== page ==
Assistant High Commissioner winds up Asia mission with Viet Nam visit

Briefing Notes, 28 April 2006

This is a summary of what was said by UNHCR spokesperson Ron Redmond to whom quoted text may be attributed at the press briefing, on 28 April 2006, at the Palais des Nations in Geneva.

The Assistant High Commissioner for Protection, Erika Feller, today wound up a five-day mission to Asia in the Vietnamese capital, Hanoi, where she agreed with the government that UNHCR and Viet Nam would continue their cooperation to resolve the issue of the ethnic minority Montagnards who had arrived in neighbouring Cambodia.

An agreement signed in Hanoi in January 2005 by UNHCR, Viet Nam and Cambodia set out the framework for some 750 Montagnards in Cambodia to either be resettled to a third country or return to Vie Nam. Most of that caseload, 605 persons, has now been resettled, mainly to the United States, with some 190 returning to Viet Nam including 94 who were deported and 96 who returned voluntarily.

During her visit to Viet Nam, Feller spent two days travelling in the Central Highlands where she saw for herself the conditions of returnees and spoke with them privately. UNHCR has conducted 10 other monitoring missions to the Highlands and has no serious concerns about the conditions of the returnees. The Vietnamese government said it would continue to give UNHCR access to the returnees in the Central Highlands saying the 2005 Memorandum of Understanding had worked well, and that the government would continue to work with UNHCR and other countries for those Montagnards who wished to live in other countries.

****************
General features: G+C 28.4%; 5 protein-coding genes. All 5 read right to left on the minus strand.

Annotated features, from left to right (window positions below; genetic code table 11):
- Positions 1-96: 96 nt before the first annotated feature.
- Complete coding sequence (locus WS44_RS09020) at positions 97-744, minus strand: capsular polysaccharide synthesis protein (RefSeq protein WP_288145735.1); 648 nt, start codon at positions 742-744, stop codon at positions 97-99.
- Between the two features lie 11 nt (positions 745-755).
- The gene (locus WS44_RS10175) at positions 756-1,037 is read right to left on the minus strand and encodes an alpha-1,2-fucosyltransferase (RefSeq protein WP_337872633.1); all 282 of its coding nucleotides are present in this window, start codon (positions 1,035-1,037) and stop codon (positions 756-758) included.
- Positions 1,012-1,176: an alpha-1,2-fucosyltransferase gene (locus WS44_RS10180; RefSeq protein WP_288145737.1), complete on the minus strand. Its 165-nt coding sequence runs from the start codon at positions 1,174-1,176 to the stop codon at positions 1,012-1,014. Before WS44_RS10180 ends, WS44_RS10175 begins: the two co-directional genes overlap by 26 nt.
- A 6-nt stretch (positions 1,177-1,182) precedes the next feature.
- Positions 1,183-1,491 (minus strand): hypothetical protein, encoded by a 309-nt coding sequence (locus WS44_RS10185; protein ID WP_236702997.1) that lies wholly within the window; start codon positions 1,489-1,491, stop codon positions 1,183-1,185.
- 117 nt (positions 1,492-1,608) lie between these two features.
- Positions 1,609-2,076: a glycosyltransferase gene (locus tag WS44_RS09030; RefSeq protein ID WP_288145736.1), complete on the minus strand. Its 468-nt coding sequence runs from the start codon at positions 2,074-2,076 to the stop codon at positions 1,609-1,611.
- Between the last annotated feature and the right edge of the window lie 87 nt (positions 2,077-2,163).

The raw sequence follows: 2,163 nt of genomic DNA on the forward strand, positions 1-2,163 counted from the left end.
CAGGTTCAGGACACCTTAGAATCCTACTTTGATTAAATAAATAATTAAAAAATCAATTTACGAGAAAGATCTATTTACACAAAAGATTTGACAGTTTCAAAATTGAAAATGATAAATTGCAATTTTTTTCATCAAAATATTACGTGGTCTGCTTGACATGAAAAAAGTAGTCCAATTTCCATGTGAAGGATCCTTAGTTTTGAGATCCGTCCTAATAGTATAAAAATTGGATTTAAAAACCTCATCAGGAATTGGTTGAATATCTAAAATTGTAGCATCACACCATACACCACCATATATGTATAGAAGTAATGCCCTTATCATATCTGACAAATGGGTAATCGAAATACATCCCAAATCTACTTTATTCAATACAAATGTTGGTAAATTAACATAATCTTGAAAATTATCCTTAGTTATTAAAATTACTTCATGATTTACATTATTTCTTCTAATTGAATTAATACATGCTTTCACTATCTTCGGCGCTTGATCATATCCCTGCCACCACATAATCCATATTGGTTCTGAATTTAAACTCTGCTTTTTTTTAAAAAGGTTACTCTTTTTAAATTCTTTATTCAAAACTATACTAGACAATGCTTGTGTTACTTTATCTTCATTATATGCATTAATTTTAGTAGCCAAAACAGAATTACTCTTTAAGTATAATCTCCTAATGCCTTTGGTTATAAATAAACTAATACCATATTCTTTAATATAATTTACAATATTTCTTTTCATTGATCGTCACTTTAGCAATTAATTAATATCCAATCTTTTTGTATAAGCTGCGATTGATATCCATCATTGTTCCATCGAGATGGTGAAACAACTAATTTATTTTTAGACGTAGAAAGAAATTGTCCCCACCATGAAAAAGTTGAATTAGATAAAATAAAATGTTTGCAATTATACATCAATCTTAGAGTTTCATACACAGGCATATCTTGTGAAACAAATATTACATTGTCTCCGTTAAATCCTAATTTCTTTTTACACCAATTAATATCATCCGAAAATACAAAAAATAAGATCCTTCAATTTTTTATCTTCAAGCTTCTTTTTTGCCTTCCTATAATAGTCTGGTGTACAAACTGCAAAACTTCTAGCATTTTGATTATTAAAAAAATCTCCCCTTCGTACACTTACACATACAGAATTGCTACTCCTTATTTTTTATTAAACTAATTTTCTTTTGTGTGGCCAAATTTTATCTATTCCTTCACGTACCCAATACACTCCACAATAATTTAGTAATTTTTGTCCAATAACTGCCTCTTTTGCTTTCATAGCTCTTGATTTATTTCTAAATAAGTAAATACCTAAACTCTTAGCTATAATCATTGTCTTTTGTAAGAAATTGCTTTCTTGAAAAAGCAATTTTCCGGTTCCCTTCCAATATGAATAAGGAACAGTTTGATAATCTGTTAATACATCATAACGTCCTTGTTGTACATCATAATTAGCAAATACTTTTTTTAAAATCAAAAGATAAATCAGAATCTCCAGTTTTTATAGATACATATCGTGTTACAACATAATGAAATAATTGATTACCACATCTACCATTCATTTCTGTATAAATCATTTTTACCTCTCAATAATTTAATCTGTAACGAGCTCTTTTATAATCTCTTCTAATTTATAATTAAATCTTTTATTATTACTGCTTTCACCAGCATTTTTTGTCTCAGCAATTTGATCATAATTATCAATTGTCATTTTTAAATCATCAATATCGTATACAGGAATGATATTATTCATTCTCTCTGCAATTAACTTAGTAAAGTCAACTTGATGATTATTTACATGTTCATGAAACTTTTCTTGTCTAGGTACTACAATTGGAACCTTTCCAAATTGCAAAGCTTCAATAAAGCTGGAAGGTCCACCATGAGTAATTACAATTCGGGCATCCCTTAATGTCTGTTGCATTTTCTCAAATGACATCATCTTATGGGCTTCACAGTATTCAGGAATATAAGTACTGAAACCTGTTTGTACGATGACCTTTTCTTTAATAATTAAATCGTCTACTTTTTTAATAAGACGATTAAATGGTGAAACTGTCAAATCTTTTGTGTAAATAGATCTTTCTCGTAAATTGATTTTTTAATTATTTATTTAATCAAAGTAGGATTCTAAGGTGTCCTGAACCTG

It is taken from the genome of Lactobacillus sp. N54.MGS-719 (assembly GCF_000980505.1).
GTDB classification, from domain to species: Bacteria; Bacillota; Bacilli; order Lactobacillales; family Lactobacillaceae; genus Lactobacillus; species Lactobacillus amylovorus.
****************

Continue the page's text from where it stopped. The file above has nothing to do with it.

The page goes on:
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Statelessness in Viet Nam

Viet Nam's achievements in granting citizenship to thousands of stateless people over the last two years make the country a global leader in ending and preventing statelessness.

Left stateless after the 1975 collapse of the bloody Khmer Rouge regime in Cambodia, nearly 1,400 former Cambodian refugees received citizenship in Viet Nam in 2010, the culmination of five years of cooperation between the Office of the UN High Commissioner for Refugees and the Vietnamese government. Most of the former refugees have lived in Viet Nam since 1975, all speak Vietnamese and have integrated fully. Almost 1,000 more are on track to get their citizenship in the near future. With citizenship comes the all-important family registration book that governs all citizens' interactions with the government in Viet Nam, as well as a government identification card. These two documents allow the new citizens to purchase property, attend universities and get health insurance and pensions. The documents also allow them to do simple things they could not do before, such as own a motorbike.

Viet Nam also passed a law in 2009 to restore citizenship to Vietnamese women who became stateless in the land of their birth after they married foreign men, but divorced before getting foreign citizenship for them and their children.

UNHCR estimates that up to 12 million people around the world are currently stateless.

Statelessness in Viet Nam

Viet Nam: Without a CountryPlay video

Viet Nam: Without a Country

In the 1970s, thousands of people fled to Viet Nam to escape the Khmer Rouge regime in Cambodia. Some of those who stayed in places Like Ho Chi Minh City became stateless.